Organic waste has the potential to be used as a fuel. Fruit and vegetable trimmings such as potato peels and apple cores contain unharnessed energy. Biomass such as tree bark, sawdust, grass clippings and even cow manure also have energy potential.
Using a process called ‘torrefaction’, biomass is heated to 300℃ in a low-oxygen environment for up to one hour. This breaks down the fibrous structure of the biomass, removes the moisture and turns it into a fuel similar to charcoal.
Countries such as Kenya, Thailand, Sweden and Mexico are already using torrefaction to turn biomass into fuel to generate electricity. South Africa has proposed plans to build a biomass power station in Mpumalanga that will also use the torrefaction process, but no deadline on the project has been set.
Organic waste energy production is water-wise
In a water-scarce country such as South Africa, water-intensive methods of energy production will soon be phased out. Coal mining and processing is an example of a water-intensive industry. Adding torrefaction of biomass to the energy mix will reduce South Africa’s consumption of water.
No water is needed to convert biomass into fuel through the torrefaction process. Water is used to irrigate trees, grass and crops, but this will happen whether or not the offcuts are used for biomass or if they are discarded.
South Africa has a large agricultural industry, as well as successful forestry sectors that could provide the required biomass to feed a power plant. This biomass would be a renewable source of energy with similar properties to coal, but the industry is more environmentally-friendly and uses less water than mining.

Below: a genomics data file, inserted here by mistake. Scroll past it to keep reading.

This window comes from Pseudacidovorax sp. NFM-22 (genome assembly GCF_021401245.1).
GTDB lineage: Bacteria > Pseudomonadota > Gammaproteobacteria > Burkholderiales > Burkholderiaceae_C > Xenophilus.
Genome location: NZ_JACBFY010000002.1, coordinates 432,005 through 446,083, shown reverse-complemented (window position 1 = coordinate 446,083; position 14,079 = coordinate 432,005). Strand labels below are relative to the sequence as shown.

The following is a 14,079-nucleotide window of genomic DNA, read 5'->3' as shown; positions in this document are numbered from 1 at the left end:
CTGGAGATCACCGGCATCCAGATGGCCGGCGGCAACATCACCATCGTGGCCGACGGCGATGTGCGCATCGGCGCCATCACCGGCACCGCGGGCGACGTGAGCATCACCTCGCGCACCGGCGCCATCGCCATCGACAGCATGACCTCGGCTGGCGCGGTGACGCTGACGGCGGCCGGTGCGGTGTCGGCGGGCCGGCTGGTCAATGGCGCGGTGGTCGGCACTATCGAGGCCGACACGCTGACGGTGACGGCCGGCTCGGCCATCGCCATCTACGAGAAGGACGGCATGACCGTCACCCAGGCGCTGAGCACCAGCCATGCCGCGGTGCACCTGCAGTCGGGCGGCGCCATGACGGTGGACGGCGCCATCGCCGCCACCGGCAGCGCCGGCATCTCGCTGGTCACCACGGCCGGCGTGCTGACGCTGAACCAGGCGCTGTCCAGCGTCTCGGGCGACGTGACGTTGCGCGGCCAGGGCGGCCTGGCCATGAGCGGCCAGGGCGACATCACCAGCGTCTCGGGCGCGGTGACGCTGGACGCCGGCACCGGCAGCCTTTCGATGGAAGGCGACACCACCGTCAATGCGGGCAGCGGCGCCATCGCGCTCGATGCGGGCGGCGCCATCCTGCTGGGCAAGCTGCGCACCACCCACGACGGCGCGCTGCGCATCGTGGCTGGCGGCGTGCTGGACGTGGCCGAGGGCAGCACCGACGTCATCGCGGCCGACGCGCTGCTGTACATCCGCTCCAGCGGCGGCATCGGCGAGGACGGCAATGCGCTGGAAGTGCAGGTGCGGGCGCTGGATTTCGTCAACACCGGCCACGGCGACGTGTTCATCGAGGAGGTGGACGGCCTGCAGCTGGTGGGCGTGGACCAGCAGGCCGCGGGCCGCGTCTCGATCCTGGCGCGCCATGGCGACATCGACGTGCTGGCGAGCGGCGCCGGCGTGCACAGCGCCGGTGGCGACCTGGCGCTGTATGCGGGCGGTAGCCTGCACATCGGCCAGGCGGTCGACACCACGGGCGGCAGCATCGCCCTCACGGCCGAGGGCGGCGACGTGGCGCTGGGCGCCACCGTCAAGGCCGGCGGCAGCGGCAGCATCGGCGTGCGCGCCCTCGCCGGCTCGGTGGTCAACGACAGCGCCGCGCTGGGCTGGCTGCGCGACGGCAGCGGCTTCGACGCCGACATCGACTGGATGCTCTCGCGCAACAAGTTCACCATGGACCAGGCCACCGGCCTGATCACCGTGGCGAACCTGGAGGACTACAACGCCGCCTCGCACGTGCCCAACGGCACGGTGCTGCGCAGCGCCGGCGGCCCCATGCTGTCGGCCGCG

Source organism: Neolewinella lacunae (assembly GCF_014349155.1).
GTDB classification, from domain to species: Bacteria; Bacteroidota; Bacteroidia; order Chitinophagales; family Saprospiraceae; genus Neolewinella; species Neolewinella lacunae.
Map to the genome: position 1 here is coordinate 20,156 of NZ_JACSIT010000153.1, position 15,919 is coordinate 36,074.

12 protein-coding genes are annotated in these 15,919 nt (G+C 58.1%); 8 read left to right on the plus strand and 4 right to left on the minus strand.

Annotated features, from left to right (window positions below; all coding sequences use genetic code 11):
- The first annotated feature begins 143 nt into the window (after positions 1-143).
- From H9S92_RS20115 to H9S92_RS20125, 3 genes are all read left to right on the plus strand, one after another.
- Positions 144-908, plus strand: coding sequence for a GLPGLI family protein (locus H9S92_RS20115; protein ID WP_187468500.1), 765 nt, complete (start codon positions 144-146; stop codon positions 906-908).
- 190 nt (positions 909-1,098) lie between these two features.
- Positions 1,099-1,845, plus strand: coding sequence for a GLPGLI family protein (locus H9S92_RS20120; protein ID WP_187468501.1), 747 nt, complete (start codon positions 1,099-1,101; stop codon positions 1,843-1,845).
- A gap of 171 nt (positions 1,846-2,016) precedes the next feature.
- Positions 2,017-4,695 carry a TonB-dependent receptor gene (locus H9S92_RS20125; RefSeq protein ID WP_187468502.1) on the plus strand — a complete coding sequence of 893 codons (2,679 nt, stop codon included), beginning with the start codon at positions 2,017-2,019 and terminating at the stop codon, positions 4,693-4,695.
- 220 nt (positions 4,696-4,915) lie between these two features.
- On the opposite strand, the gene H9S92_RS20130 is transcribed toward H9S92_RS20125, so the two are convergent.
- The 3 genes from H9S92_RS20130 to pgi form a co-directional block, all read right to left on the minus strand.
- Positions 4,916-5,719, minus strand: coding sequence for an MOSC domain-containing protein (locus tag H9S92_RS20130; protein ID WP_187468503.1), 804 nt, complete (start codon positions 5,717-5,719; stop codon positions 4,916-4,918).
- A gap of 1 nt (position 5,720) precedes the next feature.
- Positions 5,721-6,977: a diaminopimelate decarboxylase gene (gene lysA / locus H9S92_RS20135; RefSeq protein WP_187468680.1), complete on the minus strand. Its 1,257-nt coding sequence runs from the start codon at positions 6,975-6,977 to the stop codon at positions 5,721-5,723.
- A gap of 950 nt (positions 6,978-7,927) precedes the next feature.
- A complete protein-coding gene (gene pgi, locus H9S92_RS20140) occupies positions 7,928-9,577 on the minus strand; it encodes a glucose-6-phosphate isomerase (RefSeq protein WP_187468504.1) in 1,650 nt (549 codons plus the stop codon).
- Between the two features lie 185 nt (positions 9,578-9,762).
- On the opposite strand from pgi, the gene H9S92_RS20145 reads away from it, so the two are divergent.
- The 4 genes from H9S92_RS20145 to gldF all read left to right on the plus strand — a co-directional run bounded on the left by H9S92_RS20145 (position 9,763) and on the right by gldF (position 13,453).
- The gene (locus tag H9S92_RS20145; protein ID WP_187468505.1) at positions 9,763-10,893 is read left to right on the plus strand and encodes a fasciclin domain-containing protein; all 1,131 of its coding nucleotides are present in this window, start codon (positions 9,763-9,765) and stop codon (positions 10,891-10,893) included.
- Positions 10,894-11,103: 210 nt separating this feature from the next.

Existing coal-fired power stations could run on biomass without any major upgrades. The biomass fuel produced through torrefaction has similar properties and energy content to coal. This means it can be fed into the same systems as coal to produce electricity.
Excess food as a source of biomass
Some biomass comes from edible foods, such as fruits and vegetables. The best way to collect edible forms of biomass would be to source it from food factories that discard sub-grade food products or to collect it from landfills before it decomposes.
There is an excess of food waste around the world, and South Africa is no exception. Organic food waste could be a major source of biomass and when coupled with non-edible organic waste from the forestry industry, South Africa could source enough biomass for a power plant.
Each year, Eskom uses about 90 million tonnes of coal for all of its power stations. South Africa would need about 140 million tonnes of biomass to replace this coal. The collection of biomass from landfills and factories would need to be efficient and reliable to produce this amount of biomass, but it is a possibility.
The environmental benefits of torrefied biomass for electricity production seem to outweigh the coal-powered systems currently in place. Not only will using biomass save water and remove organic waste from landfills, but it will also result in cleaner energy production with fewer pollutants being emitted into the atmosphere.
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